And here’s the great thing—as I do this, I’m eager to get to work on my production again. I have things I know will go into the shop, and I have a dedicated space in which not only can I work, but also I can CLOSE THE DOOR. It won’t have to spill out into the living room or my bedroom. I am creating a storage system now that will allow me to access all my tools and supplies with ease. I might even FINALLY start sewing the bags I wanted to make.
It’s all due to UfYH. I couldn’t find the motivation to tackle such a huge project. I always felt overwhelmed by the Stuff. But now I feel like maybe, just maybe, I can not only do this but do it RIGHT. I need for my business to succeed and it won’t unless I work on it. Having the space and the system in place will help me achieve my goals. So thank PoM for starting this movement, because without it, I might not have gotten my ass up off the couch to begin with.
So my dad has always said, “There’s a place for everything, and everything in its place.” Which is all well and good, and certainly better than a place for nothing and nothing in its place, which is admittedly how I used to operate.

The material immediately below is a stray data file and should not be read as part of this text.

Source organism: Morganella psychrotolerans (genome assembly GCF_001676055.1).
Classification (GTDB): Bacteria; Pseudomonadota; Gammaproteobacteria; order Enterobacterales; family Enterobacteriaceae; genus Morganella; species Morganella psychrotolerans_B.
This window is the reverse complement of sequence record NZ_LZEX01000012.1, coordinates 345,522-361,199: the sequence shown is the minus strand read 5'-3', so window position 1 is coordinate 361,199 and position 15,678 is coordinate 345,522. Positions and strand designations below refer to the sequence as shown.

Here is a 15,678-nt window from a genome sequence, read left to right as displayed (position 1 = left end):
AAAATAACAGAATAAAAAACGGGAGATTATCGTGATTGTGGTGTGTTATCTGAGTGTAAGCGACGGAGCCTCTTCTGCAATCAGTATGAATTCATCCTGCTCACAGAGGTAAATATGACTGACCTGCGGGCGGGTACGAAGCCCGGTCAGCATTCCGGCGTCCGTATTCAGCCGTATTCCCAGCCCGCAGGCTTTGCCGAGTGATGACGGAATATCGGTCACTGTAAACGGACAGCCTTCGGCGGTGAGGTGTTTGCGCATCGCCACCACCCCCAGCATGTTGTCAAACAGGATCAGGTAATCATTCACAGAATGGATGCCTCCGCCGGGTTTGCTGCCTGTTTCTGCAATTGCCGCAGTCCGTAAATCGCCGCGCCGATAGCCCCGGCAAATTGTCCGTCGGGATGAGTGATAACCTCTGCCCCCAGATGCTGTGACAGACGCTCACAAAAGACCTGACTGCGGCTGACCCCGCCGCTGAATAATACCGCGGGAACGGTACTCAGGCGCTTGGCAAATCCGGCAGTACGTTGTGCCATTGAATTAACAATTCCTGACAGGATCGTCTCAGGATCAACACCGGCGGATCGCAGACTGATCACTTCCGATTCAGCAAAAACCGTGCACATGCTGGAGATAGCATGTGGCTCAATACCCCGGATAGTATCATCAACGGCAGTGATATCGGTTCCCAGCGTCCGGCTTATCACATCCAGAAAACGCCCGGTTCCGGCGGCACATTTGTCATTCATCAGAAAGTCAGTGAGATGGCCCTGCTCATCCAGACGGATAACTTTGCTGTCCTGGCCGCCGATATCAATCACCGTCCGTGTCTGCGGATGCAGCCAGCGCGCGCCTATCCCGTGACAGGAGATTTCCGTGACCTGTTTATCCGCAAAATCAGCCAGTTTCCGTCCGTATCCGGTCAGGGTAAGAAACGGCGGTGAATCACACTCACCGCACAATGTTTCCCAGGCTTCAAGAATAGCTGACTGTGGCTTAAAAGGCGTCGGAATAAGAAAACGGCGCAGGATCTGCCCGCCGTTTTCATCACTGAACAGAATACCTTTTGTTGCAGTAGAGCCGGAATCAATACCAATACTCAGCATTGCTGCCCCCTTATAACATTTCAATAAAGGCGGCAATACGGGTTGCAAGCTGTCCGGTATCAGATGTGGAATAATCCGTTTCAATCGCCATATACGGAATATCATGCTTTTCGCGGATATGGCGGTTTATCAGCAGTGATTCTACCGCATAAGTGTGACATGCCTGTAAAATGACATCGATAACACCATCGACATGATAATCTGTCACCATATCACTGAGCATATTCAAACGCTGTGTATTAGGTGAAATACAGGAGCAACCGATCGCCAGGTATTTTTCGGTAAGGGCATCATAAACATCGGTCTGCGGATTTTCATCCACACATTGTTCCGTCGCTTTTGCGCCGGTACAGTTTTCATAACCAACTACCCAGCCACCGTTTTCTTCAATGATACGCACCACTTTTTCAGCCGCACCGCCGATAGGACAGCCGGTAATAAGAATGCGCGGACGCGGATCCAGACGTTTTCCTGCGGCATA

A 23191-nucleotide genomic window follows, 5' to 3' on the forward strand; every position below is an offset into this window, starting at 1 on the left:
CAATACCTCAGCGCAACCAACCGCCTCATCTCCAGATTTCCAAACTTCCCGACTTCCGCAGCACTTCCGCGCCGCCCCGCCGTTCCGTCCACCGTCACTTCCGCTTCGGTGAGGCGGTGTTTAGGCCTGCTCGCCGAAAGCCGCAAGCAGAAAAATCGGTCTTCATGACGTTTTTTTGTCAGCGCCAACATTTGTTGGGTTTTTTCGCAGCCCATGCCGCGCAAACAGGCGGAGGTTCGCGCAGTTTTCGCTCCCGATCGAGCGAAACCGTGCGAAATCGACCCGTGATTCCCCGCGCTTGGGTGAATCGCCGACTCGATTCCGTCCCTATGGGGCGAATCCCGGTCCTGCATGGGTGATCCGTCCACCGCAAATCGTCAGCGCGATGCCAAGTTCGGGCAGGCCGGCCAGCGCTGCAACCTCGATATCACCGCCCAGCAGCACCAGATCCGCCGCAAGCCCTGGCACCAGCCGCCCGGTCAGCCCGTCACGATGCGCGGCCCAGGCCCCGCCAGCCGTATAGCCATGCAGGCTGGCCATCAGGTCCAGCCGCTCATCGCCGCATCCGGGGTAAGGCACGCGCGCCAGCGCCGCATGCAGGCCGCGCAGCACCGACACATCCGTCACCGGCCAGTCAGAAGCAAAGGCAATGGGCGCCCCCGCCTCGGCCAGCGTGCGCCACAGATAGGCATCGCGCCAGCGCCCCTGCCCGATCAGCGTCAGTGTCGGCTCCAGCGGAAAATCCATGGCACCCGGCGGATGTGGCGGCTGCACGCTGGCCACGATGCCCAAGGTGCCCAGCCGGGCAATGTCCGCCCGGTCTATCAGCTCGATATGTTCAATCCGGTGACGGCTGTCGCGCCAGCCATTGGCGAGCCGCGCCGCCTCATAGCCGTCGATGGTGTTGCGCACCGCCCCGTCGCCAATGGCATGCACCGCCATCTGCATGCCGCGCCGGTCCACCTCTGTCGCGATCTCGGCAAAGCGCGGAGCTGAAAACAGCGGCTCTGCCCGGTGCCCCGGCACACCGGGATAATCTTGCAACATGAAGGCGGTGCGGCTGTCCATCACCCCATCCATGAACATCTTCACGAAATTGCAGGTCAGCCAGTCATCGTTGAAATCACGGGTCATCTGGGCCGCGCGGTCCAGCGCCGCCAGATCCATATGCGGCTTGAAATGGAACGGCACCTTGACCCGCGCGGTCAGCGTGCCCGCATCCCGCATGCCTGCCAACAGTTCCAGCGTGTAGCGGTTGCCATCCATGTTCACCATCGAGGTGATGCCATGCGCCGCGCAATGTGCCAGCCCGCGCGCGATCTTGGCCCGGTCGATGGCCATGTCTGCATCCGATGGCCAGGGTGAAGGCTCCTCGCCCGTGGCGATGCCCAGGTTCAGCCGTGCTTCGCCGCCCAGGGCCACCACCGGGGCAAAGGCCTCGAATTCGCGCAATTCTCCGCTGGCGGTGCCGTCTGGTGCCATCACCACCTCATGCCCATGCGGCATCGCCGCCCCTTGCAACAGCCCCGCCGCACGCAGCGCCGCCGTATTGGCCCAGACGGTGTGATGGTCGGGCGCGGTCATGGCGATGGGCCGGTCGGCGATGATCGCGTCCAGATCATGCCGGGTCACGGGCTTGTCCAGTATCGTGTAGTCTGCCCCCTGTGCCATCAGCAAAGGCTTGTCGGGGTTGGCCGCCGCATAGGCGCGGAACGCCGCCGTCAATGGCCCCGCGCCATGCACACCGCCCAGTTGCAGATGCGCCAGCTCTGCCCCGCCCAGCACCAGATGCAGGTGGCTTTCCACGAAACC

But sometimes we have a place for stuff and it still looks like hell. Case in point, our family shoe storage area by the side door. That’s where the shoes go, and it’s easy to throw them all in there, but it looks like craaaaaaaaap. And things are always spilling out onto the landing, and we really do not have space for that, either!
Before and after pics under the cut. :)
So I’ve been trying to play the Unfuck Your Habitat game and actually make some decent habits for myself. They come and go. I made my bed a few days in a row, but then spent the last couple mostly in it. I’ve been too lazy and off to put the junk on my bed (books, keys, top hat, pens, scissors) away because my desk remains fucked. I put the first few loads of clothes away, but then this last one’s been sitting for a couple days.